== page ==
Born: 26 July 1922
Died: 28 April 1949
Chairil Anwar (26 July 1922 – 28 April 1949) was an Indonesian poet and member of the 1945 generation of writers. He is estimated to have written 96 works, including 70 individual poems. His work dealt with various themes, including death, individualism, and existentialism, and were often multi-interpretable. Drawing influence from foreign poets, Anwar used everyday language and new syntax to write his poetry, which has been noted as aiding the development of the Indonesian language. His poems were often constructed irregularly, but with individual patterns.
After Anwar's poem Nisan (Grave) inspired by his grandmother's death, was written in 1942, Anwar gained recognition. However, publishers rejected his poems mostly for being too individualistic and not keeping with the spirit of war time era. However, some, including the poem 'Diponegoro', were able to pass the censors. During this period, he continued associating with other writers, trading ideas and later becoming a leader amongst them. He wrote his last poem, 'Cemara Menderai Sampai Jauh' (Fir Trees Are Sown Off Into the Distance) in 1949.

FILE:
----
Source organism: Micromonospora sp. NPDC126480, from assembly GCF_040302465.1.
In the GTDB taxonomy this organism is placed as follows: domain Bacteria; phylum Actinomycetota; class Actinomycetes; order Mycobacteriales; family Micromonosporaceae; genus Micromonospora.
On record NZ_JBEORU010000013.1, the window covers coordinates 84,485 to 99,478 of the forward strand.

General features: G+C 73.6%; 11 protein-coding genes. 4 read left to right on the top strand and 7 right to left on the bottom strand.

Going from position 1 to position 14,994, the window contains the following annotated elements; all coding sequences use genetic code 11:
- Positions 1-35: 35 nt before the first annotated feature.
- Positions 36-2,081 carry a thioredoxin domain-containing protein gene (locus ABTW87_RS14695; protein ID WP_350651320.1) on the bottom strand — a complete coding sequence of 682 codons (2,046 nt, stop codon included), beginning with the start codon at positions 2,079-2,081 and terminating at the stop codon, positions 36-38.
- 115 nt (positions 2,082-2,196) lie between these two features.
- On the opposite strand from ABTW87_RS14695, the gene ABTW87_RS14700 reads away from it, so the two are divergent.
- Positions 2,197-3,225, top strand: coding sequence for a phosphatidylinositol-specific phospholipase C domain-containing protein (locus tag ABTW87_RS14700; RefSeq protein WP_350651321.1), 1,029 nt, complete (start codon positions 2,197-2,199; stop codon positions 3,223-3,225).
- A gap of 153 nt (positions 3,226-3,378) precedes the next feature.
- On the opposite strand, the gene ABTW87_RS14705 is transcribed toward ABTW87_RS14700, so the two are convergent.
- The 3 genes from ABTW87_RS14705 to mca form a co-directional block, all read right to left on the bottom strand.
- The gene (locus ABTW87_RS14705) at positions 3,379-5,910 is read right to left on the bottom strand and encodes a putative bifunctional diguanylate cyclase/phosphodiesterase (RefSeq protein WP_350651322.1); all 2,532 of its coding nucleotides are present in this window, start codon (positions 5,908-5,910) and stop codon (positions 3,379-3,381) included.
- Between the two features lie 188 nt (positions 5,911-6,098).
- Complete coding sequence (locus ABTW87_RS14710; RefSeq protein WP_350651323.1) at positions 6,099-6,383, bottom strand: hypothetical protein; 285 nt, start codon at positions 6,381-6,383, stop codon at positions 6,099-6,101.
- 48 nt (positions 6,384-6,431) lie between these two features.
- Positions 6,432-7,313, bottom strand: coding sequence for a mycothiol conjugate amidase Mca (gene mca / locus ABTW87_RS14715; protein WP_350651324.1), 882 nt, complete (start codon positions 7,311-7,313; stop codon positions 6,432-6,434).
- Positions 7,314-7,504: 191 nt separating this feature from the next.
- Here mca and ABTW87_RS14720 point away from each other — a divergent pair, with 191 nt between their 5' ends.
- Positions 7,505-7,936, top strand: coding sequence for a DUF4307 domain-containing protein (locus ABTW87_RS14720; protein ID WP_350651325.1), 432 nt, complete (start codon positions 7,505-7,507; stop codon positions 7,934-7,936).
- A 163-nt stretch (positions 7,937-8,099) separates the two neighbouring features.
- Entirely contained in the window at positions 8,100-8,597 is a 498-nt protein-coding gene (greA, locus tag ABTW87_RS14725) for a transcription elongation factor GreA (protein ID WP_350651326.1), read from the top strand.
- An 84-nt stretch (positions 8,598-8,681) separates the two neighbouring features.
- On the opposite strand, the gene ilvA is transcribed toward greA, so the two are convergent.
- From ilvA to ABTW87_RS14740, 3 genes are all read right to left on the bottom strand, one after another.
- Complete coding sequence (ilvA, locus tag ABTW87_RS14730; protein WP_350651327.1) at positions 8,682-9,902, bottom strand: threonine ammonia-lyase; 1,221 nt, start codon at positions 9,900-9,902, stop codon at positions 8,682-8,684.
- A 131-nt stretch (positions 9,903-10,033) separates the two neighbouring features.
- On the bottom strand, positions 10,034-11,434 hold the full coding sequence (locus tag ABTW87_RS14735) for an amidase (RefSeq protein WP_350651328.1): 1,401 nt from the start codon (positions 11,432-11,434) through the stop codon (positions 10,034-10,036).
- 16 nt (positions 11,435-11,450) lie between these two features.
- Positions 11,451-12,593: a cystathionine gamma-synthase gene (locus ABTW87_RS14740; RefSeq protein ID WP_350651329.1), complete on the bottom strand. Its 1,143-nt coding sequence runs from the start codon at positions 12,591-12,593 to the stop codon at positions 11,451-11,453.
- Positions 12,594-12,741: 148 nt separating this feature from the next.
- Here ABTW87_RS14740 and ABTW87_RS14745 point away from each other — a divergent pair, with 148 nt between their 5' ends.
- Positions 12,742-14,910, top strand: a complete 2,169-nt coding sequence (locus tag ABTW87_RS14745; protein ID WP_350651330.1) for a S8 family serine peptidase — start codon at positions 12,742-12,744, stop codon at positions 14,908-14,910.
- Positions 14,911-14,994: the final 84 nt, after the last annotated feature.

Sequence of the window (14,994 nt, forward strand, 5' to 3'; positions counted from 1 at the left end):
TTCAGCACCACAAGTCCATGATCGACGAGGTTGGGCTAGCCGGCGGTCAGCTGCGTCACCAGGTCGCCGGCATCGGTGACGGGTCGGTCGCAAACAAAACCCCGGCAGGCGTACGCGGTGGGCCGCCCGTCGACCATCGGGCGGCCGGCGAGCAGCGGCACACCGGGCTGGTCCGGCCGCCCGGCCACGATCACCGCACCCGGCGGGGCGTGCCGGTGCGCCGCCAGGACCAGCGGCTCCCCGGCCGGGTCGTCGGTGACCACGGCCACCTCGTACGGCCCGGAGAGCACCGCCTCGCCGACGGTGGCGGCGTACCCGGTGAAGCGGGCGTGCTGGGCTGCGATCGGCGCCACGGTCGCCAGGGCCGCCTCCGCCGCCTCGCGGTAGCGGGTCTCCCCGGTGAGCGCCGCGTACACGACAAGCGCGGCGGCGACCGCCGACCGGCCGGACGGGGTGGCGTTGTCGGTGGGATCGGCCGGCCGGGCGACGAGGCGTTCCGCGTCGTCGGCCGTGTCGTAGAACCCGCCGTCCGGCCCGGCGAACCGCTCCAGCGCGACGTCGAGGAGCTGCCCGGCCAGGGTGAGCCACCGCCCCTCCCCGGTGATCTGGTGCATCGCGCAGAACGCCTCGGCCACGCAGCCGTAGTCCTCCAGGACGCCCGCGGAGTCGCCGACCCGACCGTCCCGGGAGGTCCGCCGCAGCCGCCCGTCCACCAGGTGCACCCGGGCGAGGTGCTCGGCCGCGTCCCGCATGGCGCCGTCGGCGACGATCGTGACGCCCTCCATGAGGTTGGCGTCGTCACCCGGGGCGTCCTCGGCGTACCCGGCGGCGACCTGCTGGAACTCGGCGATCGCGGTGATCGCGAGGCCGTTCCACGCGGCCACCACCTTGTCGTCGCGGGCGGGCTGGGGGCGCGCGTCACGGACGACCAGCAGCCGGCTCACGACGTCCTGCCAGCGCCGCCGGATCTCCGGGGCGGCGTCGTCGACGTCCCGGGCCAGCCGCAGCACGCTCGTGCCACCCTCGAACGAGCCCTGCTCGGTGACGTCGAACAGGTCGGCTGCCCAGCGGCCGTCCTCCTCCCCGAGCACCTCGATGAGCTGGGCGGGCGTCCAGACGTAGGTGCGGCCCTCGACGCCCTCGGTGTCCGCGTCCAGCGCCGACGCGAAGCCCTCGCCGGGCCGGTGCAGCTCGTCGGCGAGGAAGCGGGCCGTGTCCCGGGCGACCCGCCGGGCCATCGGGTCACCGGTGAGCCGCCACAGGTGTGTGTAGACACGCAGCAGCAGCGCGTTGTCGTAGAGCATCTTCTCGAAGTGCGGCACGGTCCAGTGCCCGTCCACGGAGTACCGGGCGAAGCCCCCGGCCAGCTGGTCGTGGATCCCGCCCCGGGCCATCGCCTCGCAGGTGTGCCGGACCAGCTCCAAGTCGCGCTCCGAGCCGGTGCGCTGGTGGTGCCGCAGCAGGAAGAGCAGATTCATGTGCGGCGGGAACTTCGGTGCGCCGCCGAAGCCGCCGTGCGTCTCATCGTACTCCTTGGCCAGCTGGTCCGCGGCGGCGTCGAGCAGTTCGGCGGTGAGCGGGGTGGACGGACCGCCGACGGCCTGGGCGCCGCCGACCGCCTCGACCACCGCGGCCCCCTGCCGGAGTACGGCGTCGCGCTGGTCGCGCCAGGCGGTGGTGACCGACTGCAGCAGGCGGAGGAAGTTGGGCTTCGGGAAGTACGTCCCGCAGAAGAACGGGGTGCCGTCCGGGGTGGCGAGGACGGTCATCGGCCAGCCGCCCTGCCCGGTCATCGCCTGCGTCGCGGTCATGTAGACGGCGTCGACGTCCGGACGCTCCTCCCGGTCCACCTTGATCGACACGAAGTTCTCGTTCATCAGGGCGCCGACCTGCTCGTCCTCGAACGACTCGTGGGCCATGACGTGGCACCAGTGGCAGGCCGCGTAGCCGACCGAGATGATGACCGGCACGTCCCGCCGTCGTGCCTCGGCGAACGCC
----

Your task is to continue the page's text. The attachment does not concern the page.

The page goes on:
During his lifetime, Anwar wrote approximately 94 works, including seventy-one poems. Most of those were unpublished at the time of his death, but were later collected in several collections of his work published posthumously. Of these, Anwar considered only 13 to be truly good poems. The first published was 'Deru Tjampur Debu' (Roar Mixed with Dust), which was followed by 'Kerikil Tadjam dan Jang Terampas dan Terputus' (Sharp Pebbles and the Seized and The Broken). The most celebrated of his works is 'Aku' (Me). Anwar died in Jakarta, on 28 April 1949.
Chairil Anwar is one of the Great Utopians for his literary works and expanding Indonesian world of literature. The anniversary of his death is celebrated as National Literature Day in Indonesia.